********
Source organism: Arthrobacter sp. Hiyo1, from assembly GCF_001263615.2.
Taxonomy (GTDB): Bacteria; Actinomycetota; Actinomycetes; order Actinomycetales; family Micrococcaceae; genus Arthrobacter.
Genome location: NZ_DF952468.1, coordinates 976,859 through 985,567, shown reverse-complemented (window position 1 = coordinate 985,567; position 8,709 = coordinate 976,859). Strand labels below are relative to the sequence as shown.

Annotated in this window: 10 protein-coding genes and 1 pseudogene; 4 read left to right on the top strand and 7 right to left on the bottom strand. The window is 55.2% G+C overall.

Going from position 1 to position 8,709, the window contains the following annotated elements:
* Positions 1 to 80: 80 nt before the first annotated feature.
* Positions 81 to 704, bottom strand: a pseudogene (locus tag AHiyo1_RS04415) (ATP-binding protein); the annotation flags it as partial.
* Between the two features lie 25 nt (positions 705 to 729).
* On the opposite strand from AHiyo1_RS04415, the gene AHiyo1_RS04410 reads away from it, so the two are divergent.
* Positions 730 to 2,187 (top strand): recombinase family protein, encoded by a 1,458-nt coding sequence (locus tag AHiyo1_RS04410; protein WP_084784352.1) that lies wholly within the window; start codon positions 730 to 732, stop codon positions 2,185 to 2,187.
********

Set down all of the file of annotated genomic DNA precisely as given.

Source organism: Arthrobacter sp. Hiyo1, from assembly GCF_001263615.2.
Taxonomy (GTDB): Bacteria; Actinomycetota; Actinomycetes; order Actinomycetales; family Micrococcaceae; genus Arthrobacter.
Genome location: NZ_DF952468.1, coordinates 976,859 through 985,567, shown reverse-complemented (window position 1 = coordinate 985,567; position 8,709 = coordinate 976,859). Strand labels below are relative to the sequence as shown.

Annotated in this window: 10 protein-coding genes and 1 pseudogene; 4 read left to right on the top strand and 7 right to left on the bottom strand. The window is 55.2% G+C overall.

Going from position 1 to position 8,709, the window contains the following annotated elements:
* Positions 1 to 80: 80 nt before the first annotated feature.
* Positions 81 to 704, bottom strand: a pseudogene (locus tag AHiyo1_RS04415) (ATP-binding protein); the annotation flags it as partial.
* Between the two features lie 25 nt (positions 705 to 729).
* On the opposite strand from AHiyo1_RS04415, the gene AHiyo1_RS04410 reads away from it, so the two are divergent.
* Positions 730 to 2,187 (top strand): recombinase family protein, encoded by a 1,458-nt coding sequence (locus tag AHiyo1_RS04410; protein WP_084784352.1) that lies wholly within the window; start codon positions 730 to 732, stop codon positions 2,185 to 2,187.